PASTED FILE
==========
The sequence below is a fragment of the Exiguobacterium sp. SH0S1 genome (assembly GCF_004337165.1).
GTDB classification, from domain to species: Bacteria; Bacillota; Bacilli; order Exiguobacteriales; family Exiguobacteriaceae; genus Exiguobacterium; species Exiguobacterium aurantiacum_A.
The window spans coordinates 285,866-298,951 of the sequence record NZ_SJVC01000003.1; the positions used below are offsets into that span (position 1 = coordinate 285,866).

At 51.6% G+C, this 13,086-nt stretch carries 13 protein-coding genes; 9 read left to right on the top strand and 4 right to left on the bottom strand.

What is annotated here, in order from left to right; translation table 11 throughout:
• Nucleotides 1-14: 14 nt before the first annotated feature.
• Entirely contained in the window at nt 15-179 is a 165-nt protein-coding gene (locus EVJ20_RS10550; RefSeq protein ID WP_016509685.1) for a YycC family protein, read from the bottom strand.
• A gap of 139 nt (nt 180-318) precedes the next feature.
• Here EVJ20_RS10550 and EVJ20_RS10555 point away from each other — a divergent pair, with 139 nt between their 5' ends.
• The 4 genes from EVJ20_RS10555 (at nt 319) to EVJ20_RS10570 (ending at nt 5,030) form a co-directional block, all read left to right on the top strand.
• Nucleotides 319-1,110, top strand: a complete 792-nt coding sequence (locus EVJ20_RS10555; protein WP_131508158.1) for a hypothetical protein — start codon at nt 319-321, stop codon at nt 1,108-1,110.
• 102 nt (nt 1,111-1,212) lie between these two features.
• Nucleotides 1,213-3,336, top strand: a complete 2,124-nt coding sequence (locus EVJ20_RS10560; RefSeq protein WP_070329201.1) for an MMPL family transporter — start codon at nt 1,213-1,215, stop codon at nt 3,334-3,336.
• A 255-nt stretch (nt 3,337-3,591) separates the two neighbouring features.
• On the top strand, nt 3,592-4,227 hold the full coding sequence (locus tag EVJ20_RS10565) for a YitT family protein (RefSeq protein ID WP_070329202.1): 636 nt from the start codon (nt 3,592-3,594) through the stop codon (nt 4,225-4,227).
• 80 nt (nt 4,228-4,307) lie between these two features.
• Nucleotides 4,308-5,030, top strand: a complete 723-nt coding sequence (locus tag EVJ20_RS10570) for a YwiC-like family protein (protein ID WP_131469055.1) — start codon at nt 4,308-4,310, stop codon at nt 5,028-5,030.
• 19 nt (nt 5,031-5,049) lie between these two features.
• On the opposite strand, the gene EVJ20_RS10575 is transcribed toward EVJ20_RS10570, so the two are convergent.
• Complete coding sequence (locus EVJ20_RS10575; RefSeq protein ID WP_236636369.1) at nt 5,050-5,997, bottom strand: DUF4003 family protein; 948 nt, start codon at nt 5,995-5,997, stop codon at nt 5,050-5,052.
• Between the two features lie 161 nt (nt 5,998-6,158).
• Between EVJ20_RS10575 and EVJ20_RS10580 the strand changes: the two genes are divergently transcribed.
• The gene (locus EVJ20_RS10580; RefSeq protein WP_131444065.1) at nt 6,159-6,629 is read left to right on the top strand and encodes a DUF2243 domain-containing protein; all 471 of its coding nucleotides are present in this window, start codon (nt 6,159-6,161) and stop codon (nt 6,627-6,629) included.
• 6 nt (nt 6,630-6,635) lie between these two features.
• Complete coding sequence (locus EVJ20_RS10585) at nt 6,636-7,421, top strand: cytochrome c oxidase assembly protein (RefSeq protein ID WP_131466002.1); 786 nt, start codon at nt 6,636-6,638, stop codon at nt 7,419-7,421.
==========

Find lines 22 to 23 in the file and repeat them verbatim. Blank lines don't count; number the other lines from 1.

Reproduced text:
• Between EVJ20_RS10575 and EVJ20_RS10580 the strand changes: the two genes are divergently transcribed.
• The gene (locus EVJ20_RS10580; RefSeq protein WP_131444065.1) at nt 6,159-6,629 is read left to right on the top strand and encodes a DUF2243 domain-containing protein; all 471 of its coding nucleotides are present in this window, start codon (nt 6,159-6,161) and stop codon (nt 6,627-6,629) included.